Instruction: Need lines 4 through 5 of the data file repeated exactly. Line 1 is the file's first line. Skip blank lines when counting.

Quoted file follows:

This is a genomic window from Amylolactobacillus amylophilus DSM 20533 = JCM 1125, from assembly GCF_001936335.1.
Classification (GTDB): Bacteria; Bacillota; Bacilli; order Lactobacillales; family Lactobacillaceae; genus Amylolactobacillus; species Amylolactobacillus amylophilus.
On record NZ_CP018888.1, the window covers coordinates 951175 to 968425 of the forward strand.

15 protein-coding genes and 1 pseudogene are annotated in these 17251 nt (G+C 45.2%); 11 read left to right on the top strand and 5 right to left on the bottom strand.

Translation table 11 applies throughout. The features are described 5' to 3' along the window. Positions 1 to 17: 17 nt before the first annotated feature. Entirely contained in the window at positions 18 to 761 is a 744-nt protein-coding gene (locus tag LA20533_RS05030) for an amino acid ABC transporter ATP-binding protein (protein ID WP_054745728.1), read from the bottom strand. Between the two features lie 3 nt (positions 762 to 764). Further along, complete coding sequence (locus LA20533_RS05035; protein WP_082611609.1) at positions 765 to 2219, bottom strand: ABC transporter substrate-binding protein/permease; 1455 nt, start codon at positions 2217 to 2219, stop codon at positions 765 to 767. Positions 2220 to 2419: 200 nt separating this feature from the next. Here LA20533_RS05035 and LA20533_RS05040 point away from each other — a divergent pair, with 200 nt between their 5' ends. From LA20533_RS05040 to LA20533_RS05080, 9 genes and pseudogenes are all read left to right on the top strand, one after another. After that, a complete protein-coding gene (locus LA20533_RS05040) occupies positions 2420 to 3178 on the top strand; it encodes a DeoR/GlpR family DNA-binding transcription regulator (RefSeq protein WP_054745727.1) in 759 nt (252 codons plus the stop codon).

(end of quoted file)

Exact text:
15 protein-coding genes and 1 pseudogene are annotated in these 17251 nt (G+C 45.2%); 11 read left to right on the top strand and 5 right to left on the bottom strand.

Translation table 11 applies throughout. The features are described 5' to 3' along the window. Positions 1 to 17: 17 nt before the first annotated feature. Entirely contained in the window at positions 18 to 761 is a 744-nt protein-coding gene (locus tag LA20533_RS05030) for an amino acid ABC transporter ATP-binding protein (protein ID WP_054745728.1), read from the bottom strand. Between the two features lie 3 nt (positions 762 to 764). Further along, complete coding sequence (locus LA20533_RS05035; protein WP_082611609.1) at positions 765 to 2219, bottom strand: ABC transporter substrate-binding protein/permease; 1455 nt, start codon at positions 2217 to 2219, stop codon at positions 765 to 767. Positions 2220 to 2419: 200 nt separating this feature from the next. Here LA20533_RS05035 and LA20533_RS05040 point away from each other — a divergent pair, with 200 nt between their 5' ends. From LA20533_RS05040 to LA20533_RS05080, 9 genes and pseudogenes are all read left to right on the top strand, one after another. After that, a complete protein-coding gene (locus LA20533_RS05040) occupies positions 2420 to 3178 on the top strand; it encodes a DeoR/GlpR family DNA-binding transcription regulator (RefSeq protein WP_054745727.1) in 759 nt (252 codons plus the stop codon).